He also backed ‘Right to Intimacy’ quoting from South African Constitutional Court that the right to privacy covers right to maintain intimate relations unaffected by the law.

“Supreme Court should not have re-criminalized Section 377 (after Delhi HC struck it down) because of the tremendous adverse impact it has”: Senior Advocate Shyam Divan

Indu Malhotra J. making her stance clear on Section 377 said that ‘Homosexuals face a lot of pressure from parents, society, etc. That is why they turn into bisexuals; it carries huge social ramifications’.

‘It is not just human beings who alone indulge in homosexual acts, many animals also show homosexual behaviour; it is not an aberration but a variation’.

‘This community of LGBT feels inhibited to go for medical aid due to the prejudices against them.’

CJ Dipak Misra observed ‘LGBT themselves feel discriminated because of they are treated differently. They feel stigma because of criminality attached to it.’

Chandrachud, J. ‘We have created a societal environment that creates a discrimination of these individuals. If Section 377 goes let’s hope such societal stigmas change.’

Senior Advocate C U Singh backed his arguments by stating that having faced criminalisation for over 160 years, it is a huge step to strike it down.

‘But whenever there has been historical deep-rooted discrimination, then the State has resorted to affirmative action.’

Further, while concluding his arguments, he stated that “They (LGBT) continue to suffer a disproportionate mental problem because of the stigma attached to it.”

Senior Advocate Ashok Desai began by stating that existence of LGBT community is a part of our culture hence not alien to Indian culture. While talking about the ‘stigma’ he cited an article written by late Leila Seth, J. whose son is a homosexual for whom she said that my son is a criminal as per law after the Delhi HC verdict was reversed by the Supreme Court.

‘Homosexuality is existing in society and civilisation has accepted this.’

‘Same-sex is not selfish. They don’t want to produce children.’

He also argued that the Court needs to recognise the concept of fraternity as the LGBT community is humiliated terribly.

Mr. K. Venugopal submitted that fear of law is used to harass LGBT community. He also states that Section 377 is used as an excuse to impinge on freedom of expression.

Section 377 offers a legal basis to suppress alternate sexuality.”

While submitting his arguments, he also stated that Lord Macaulay while introducing this provision said he does not even want to discuss this provision as according to him it was revolting and odious. On concluding his arguments he cited Lawrence v. Texas, 539 U.S. 558 (2003), the United States Supreme Court judgment which made same-sex marriage in USA legal.

ASG Tushar Mehta appearing for Union of India states that, K.S. Puttaswamy v. Union of India, (2017) 10 SCC 1 cannot be interpreted to mean that Section 377 should exclude bestiality.

Mehta urged the Court to stick to the constitutionality of Section 377.

CJ Dipak Misra: ‘Court does not follow majoritarian morality but constitutional morality.’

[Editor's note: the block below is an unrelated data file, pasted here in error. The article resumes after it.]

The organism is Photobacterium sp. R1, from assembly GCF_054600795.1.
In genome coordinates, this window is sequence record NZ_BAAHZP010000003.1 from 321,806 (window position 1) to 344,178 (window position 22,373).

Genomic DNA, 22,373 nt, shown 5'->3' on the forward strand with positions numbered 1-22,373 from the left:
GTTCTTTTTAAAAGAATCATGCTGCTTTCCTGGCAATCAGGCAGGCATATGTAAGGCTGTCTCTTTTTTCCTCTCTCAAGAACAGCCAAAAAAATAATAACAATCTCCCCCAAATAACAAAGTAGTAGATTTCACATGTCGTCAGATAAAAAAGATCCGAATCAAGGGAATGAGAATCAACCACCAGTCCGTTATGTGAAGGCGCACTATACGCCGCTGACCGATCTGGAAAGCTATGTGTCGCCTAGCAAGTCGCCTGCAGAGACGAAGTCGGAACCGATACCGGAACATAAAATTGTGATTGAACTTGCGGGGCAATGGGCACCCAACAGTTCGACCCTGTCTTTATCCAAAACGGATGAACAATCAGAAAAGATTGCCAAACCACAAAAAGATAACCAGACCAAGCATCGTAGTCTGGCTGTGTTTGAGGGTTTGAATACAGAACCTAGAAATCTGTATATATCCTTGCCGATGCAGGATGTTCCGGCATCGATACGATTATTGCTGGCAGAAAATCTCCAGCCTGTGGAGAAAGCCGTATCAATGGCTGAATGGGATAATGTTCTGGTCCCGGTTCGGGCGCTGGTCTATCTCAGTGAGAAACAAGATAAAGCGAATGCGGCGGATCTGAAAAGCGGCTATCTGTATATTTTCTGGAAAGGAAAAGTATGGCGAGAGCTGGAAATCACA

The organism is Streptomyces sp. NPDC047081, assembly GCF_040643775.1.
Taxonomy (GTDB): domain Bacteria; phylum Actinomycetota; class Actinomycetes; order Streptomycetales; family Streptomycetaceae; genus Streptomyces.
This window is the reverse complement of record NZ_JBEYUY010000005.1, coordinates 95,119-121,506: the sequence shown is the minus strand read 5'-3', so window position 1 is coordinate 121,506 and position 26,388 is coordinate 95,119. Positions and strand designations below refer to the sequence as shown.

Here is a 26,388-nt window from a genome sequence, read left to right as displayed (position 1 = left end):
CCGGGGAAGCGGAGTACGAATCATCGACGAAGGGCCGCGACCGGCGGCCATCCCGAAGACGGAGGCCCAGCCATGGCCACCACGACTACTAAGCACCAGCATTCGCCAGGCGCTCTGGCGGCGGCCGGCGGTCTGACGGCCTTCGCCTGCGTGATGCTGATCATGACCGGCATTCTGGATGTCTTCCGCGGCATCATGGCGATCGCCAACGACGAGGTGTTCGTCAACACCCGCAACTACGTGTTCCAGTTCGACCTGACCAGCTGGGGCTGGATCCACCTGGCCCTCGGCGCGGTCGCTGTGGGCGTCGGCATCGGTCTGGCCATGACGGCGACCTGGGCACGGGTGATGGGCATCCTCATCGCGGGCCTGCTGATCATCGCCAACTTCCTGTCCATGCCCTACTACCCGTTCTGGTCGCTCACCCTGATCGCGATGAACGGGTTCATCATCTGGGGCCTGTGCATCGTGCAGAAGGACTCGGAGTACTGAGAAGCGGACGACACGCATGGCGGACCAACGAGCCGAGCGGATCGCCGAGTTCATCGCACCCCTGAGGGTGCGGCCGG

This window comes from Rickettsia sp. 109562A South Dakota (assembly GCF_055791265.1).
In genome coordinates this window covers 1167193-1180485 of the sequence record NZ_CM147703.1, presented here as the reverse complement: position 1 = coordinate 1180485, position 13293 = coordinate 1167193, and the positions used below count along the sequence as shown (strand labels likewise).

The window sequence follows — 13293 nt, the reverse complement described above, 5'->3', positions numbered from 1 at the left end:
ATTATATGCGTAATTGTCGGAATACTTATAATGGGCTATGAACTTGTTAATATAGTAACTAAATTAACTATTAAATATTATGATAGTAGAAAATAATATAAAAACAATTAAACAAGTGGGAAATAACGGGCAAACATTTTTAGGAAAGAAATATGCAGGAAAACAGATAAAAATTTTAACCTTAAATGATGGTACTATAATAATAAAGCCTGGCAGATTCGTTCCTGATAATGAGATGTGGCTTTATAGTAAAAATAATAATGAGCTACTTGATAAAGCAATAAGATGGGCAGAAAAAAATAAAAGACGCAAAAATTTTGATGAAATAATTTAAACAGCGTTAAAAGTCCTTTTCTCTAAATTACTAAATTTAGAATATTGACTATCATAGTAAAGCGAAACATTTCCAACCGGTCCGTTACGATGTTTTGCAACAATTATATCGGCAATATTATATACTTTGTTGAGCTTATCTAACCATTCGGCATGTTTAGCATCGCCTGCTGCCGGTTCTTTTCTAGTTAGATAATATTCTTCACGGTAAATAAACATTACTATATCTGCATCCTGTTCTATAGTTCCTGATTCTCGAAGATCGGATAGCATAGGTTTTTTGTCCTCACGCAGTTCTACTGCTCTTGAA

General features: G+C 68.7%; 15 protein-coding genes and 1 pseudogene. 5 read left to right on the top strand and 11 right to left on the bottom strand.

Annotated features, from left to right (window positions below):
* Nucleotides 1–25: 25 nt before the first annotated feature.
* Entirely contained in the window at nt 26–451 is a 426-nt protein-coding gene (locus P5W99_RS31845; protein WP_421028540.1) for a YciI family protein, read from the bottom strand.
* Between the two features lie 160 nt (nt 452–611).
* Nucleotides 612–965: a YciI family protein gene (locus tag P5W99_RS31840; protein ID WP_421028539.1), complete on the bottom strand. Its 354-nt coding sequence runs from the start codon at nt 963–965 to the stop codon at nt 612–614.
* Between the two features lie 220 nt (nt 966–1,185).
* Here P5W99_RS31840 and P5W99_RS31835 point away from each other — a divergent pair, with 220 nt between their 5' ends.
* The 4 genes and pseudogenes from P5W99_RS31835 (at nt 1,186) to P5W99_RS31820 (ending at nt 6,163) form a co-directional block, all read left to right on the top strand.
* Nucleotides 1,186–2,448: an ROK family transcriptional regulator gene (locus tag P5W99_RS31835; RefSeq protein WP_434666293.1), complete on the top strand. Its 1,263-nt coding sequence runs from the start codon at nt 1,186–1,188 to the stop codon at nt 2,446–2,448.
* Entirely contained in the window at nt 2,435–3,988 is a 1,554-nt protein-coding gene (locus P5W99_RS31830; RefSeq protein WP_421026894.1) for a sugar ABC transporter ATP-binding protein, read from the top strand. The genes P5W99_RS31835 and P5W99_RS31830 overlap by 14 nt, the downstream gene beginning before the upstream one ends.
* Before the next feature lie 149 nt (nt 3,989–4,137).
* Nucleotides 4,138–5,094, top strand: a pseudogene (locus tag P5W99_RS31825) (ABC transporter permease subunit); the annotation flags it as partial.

“We don’t decide Constitutional issues by referendum”, CJ Dipak Misra to another counsel who tried to make arguments based on “popular opinion”.

“Look at some liberal Constitutions. We will point out some countries on the map where you need to look at”. Chandrachud, J. to a counsel arguing in support of Section 377 IPC.

No senior to hold a brief for my side, maybe because of the issue involved’ said George who was appearing for two Christian associations supporting Section 377. “There was a U-turn by the government which causes serious concerns for the public at large“, stated Manoj George appearing for one of the respondents.

Chandrachud, J. stated that it’s not a U-turn, pointing that the Delhi HC judgment wasn’t challenged.

An advocate submitted that private bill on Section 377 got defeated. Court said it doesn’t matter, Section377 can still be assailed on the parameters of Part III.

The Constitution Bench would continue with the arguments on 17-07-2018. [Navtej Singh Johar v. Union of India, WP (Crl.) No. 76/2016, order dated 12-07-2018]


Hot Off The PressNews

Supreme Court with its 5-judge Constitution bench comprising of CJI Dipak Misra, RF Nariman, AM Khanwilkar, DY Chandrachud and Indu Malhotra JJ., would start the hearing in one of the most revolutionary and hovered Section 377 of the Indian Penal Code, 1860 in Navtej Singh Johar v. Union of India, (2018) 1 SCC 791.

Apex Court had criminalised the unnatural sex between two consenting adults in 2013 after the Delhi High Court had de-criminalized the same in  Naz Foundation v. State (NCT of Delhi), 2009 SCC OnLine Del 1762in the year 2009, which eventually was reversed in Suresh Kumar Koushal v. Naz Foundation (2014) 1 SCC 1.

Section 377 IPC, refers to ‘unnatural offences’ and says whoever voluntarily has carnal intercourse against the order of nature with any man, woman or animal, shall be punished with imprisonment for life, or with imprisonment of either description for a term which may extend to 10 years, and shall also be liable to pay a fine.

Several pleas were filed challenging the re-criminalisation of sex between consenting adults of the same sex by holding it as “illegal”. Therefore, the Supreme Court stated that the Naz Foundation case requires re-consideration not only on the ground of Constitutional morality but also social morality as social morality also changes from age to age.